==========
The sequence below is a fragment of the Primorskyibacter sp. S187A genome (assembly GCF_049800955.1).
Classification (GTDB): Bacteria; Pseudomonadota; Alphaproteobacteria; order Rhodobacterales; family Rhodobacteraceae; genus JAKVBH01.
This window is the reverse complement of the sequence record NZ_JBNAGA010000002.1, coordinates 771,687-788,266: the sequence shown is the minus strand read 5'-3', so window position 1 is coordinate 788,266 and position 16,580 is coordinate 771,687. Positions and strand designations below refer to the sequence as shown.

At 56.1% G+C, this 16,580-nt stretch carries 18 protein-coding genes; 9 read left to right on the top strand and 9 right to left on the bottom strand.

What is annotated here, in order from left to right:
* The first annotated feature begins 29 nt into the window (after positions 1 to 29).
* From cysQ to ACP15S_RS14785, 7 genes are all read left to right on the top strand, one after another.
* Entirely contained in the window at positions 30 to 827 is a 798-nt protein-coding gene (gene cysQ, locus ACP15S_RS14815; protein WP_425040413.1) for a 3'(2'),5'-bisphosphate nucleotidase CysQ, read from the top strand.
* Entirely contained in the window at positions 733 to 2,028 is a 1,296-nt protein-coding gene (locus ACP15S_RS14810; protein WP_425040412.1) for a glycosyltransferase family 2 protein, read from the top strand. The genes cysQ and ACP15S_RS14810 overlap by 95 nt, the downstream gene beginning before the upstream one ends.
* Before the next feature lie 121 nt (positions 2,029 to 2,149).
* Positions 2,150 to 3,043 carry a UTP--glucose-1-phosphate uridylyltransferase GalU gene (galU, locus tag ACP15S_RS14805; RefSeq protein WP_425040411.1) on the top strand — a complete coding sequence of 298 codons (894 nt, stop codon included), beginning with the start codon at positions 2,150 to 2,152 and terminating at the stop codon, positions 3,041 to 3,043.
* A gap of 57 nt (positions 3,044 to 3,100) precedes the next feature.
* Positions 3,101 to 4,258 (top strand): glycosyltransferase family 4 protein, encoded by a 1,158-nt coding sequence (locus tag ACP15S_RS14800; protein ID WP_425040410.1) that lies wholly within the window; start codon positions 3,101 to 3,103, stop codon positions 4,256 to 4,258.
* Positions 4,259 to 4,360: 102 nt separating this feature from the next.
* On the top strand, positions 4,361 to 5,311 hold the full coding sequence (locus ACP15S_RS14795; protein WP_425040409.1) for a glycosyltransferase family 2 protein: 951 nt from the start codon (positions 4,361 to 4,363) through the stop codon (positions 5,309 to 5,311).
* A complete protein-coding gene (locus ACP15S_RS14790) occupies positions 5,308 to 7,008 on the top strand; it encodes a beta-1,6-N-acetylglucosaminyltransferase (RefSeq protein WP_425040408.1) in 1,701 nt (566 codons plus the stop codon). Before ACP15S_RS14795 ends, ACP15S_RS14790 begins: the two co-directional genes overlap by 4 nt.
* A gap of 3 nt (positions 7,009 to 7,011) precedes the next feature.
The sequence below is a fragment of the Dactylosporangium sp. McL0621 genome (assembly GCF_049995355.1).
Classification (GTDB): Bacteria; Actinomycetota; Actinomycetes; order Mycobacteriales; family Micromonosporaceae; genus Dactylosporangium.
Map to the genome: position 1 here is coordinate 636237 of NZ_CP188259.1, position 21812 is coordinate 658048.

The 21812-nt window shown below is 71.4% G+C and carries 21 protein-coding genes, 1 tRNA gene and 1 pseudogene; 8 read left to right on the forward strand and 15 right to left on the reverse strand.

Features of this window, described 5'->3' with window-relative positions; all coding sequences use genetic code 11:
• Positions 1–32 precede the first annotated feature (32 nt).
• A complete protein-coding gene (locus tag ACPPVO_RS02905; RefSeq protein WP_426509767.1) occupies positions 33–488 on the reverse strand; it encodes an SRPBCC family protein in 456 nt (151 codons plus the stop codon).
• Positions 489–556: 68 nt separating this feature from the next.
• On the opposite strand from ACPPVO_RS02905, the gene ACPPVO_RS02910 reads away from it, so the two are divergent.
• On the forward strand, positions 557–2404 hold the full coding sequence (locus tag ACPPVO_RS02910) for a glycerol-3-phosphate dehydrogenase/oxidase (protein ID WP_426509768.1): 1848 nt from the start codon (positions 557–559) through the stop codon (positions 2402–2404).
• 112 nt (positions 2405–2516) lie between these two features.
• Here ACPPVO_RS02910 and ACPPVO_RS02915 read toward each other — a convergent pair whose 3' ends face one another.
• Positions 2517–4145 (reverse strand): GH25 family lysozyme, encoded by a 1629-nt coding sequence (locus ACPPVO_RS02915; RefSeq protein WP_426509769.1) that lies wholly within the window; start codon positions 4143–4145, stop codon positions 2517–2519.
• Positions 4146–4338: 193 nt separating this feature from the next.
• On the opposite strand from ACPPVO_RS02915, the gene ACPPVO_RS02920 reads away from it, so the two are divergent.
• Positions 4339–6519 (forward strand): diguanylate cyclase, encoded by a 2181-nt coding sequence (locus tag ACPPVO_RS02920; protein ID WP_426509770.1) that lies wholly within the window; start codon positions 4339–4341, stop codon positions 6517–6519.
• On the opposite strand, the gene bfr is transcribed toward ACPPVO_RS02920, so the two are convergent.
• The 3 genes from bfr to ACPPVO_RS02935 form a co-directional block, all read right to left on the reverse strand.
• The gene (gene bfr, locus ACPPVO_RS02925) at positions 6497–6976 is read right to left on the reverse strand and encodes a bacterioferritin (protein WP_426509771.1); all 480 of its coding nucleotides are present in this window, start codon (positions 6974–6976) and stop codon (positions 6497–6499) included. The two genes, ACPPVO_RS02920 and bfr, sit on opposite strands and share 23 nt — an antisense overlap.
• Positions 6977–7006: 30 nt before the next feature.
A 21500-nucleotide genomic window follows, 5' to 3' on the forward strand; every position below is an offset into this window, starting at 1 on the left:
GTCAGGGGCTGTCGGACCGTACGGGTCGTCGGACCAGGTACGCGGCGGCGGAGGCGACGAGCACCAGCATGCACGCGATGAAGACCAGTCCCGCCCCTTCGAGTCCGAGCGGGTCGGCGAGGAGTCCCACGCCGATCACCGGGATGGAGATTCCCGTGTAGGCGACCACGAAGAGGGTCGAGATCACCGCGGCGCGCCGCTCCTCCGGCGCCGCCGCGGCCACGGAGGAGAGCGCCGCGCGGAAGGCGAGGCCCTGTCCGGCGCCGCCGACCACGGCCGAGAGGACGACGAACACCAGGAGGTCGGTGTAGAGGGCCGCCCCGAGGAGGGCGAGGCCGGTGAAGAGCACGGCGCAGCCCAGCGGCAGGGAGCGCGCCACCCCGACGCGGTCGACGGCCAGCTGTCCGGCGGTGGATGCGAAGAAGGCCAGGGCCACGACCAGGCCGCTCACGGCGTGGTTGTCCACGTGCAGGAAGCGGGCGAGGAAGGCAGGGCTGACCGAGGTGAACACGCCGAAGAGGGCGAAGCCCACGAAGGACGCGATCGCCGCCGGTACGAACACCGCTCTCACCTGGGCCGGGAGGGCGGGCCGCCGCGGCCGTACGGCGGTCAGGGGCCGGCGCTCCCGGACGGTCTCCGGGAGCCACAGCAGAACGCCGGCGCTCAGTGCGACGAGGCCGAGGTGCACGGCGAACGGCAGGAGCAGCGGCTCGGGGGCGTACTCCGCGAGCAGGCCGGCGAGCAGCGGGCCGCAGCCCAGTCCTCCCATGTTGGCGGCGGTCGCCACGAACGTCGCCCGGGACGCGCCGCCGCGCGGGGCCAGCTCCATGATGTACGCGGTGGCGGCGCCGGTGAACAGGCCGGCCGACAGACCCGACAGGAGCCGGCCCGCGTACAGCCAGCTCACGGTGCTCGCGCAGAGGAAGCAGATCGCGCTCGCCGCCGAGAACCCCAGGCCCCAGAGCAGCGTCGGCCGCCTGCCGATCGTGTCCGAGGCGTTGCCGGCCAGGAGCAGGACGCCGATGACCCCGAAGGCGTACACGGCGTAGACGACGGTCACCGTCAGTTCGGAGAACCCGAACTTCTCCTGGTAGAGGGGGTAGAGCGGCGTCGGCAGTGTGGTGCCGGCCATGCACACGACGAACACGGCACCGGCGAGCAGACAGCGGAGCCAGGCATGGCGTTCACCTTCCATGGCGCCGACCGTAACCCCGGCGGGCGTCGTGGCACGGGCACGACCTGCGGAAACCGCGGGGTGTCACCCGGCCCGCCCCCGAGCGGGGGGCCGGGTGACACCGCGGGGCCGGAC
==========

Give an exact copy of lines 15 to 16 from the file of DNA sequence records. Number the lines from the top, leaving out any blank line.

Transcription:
* On the top strand, positions 4,361 to 5,311 hold the full coding sequence (locus ACP15S_RS14795; protein WP_425040409.1) for a glycosyltransferase family 2 protein: 951 nt from the start codon (positions 4,361 to 4,363) through the stop codon (positions 5,309 to 5,311).
* A complete protein-coding gene (locus ACP15S_RS14790) occupies positions 5,308 to 7,008 on the top strand; it encodes a beta-1,6-N-acetylglucosaminyltransferase (RefSeq protein WP_425040408.1) in 1,701 nt (566 codons plus the stop codon). Before ACP15S_RS14795 ends, ACP15S_RS14790 begins: the two co-directional genes overlap by 4 nt.